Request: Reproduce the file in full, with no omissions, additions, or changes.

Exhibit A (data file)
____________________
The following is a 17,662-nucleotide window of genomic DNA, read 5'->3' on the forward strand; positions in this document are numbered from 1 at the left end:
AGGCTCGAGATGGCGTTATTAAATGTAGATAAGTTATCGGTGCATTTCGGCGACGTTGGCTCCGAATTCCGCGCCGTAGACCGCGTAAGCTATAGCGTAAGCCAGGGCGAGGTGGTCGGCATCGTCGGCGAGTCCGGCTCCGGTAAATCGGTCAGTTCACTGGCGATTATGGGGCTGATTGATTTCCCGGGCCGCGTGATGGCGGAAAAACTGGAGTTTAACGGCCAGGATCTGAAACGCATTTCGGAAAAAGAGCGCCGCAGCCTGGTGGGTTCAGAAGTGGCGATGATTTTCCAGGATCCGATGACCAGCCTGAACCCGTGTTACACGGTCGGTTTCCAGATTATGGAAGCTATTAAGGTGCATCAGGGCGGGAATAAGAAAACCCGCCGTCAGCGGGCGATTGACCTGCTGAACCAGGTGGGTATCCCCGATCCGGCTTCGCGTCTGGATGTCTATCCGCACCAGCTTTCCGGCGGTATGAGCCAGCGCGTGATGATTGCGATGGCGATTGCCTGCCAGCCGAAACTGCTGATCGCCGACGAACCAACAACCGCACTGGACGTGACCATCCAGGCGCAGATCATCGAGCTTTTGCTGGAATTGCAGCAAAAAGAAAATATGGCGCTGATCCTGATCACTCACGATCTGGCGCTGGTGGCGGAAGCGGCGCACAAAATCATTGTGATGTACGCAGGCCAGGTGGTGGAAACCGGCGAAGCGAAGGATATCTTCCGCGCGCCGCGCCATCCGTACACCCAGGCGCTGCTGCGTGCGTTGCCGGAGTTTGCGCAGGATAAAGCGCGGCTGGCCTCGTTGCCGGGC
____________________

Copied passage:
The following is a 17,662-nucleotide window of genomic DNA, read 5'->3' on the forward strand; positions in this document are numbered from 1 at the left end:
AGGCTCGAGATGGCGTTATTAAATGTAGATAAGTTATCGGTGCATTTCGGCGACGTTGGCTCCGAATTCCGCGCCGTAGACCGCGTAAGCTATAGCGTAAGCCAGGGCGAGGTGGTCGGCATCGTCGGCGAGTCCGGCTCCGGTAAATCGGTCAGTTCACTGGCGATTATGGGGCTGATTGATTTCCCGGGCCGCGTGATGGCGGAAAAACTGGAGTTTAACGGCCAGGATCTGAAACGCATTTCGGAAAAAGAGCGCCGCAGCCTGGTGGGTTCAGAAGTGGCGATGATTTTCCAGGATCCGATGACCAGCCTGAACCCGTGTTACACGGTCGGTTTCCAGATTATGGAAGCTATTAAGGTGCATCAGGGCGGGAATAAGAAAACCCGCCGTCAGCGGGCGATTGACCTGCTGAACCAGGTGGGTATCCCCGATCCGGCTTCGCGTCTGGATGTCTATCCGCACCAGCTTTCCGGCGGTATGAGCCAGCGCGTGATGATTGCGATGGCGATTGCCTGCCAGCCGAAACTGCTGATCGCCGACGAACCAACAACCGCACTGGACGTGACCATCCAGGCGCAGATCATCGAGCTTTTGCTGGAATTGCAGCAAAAAGAAAATATGGCGCTGATCCTGATCACTCACGATCTGGCGCTGGTGGCGGAAGCGGCGCACAAAATCATTGTGATGTACGCAGGCCAGGTGGTGGAAACCGGCGAAGCGAAGGATATCTTCCGCGCGCCGCGCCATCCGTACACCCAGGCGCTGCTGCGTGCGTTGCCGGAGTTTGCGCAGGATAAAGCGCGGCTGGCCTCGTTGCCGGGC